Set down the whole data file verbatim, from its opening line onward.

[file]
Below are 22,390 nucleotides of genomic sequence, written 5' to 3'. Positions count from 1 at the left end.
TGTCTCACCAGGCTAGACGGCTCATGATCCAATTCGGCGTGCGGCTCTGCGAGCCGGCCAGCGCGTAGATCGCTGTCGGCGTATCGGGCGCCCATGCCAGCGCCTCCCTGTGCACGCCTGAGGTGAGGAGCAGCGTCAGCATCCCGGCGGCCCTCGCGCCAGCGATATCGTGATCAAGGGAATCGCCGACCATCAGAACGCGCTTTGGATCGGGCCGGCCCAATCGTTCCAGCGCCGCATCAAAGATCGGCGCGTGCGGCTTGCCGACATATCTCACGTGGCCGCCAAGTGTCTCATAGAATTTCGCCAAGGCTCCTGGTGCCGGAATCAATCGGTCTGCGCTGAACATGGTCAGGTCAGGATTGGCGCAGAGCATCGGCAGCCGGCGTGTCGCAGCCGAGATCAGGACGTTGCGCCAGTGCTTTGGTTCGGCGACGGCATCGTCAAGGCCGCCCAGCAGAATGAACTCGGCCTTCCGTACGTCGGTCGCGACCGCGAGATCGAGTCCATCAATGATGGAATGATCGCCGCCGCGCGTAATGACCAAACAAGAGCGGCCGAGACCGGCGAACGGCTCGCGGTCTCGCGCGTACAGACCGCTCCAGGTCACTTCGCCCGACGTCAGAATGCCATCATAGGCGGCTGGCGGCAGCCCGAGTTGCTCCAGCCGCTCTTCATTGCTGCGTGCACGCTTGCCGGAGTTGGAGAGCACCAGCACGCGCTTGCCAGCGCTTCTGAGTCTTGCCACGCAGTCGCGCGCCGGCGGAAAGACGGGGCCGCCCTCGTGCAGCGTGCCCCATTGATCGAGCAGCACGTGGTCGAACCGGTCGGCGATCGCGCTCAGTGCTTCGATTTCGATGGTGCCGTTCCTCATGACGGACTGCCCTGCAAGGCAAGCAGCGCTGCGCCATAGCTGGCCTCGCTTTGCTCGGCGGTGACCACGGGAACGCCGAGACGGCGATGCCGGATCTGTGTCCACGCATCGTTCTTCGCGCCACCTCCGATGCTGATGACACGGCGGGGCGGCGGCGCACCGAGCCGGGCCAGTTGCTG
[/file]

Below are 22,390 nucleotides of genomic sequence, written 5' to 3'. Positions count from 1 at the left end.
TGTCTCACCAGGCTAGACGGCTCATGATCCAATTCGGCGTGCGGCTCTGCGAGCCGGCCAGCGCGTAGATCGCTGTCGGCGTATCGGGCGCCCATGCCAGCGCCTCCCTGTGCACGCCTGAGGTGAGGAGCAGCGTCAGCATCCCGGCGGCCCTCGCGCCAGCGATATCGTGATCAAGGGAATCGCCGACCATCAGAACGCGCTTTGGATCGGGCCGGCCCAATCGTTCCAGCGCCGCATCAAAGATCGGCGCGTGCGGCTTGCCGACATATCTCACGTGGCCGCCAAGTGTCTCATAGAATTTCGCCAAGGCTCCTGGTGCCGGAATCAATCGGTCTGCGCTGAACATGGTCAGGTCAGGATTGGCGCAGAGCATCGGCAGCCGGCGTGTCGCAGCCGAGATCAGGACGTTGCGCCAGTGCTTTGGTTCGGCGACGGCATCGTCAAGGCCGCCCAGCAGAATGAACTCGGCCTTCCGTACGTCGGTCGCGACCGCGAGATCGAGTCCATCAATGATGGAATGATCGCCGCCGCGCGTAATGACCAAACAAGAGCGGCCGAGACCGGCGAACGGCTCGCGGTCTCGCGCGTACAGACCGCTCCAGGTCACTTCGCCCGACGTCAGAATGCCATCATAGGCGGCTGGCGGCAGCCCGAGTTGCTCCAGCCGCTCTTCATTGCTGCGTGCACGCTTGCCGGAGTTGGAGAGCACCAGCACGCGCTTGCCAGCGCTTCTGAGTCTTGCCACGCAGTCGCGCGCCGGCGGAAAGACGGGGCCGCCCTCGTGCAGCGTGCCCCATTGATCGAGCAGCACGTGGTCGAACCGGTCGGCGATCGCGCTCAGTGCTTCGATTTCGATGGTGCCGTTCCTCATGACGGACTGCCCTGCAAGGCAAGCAGCGCTGCGCCATAGCTGGCCTCGCTTTGCTCGGCGGTGACCACGGGAACGCCGAGACGGCGATGCCGGATCTGTGTCCACGCATCGTTCTTCGCGCCACCTCCGATGCTGATGACACGGCGGGGCGGCGGCGCACCGAGCCGGGCCAGTTGCTG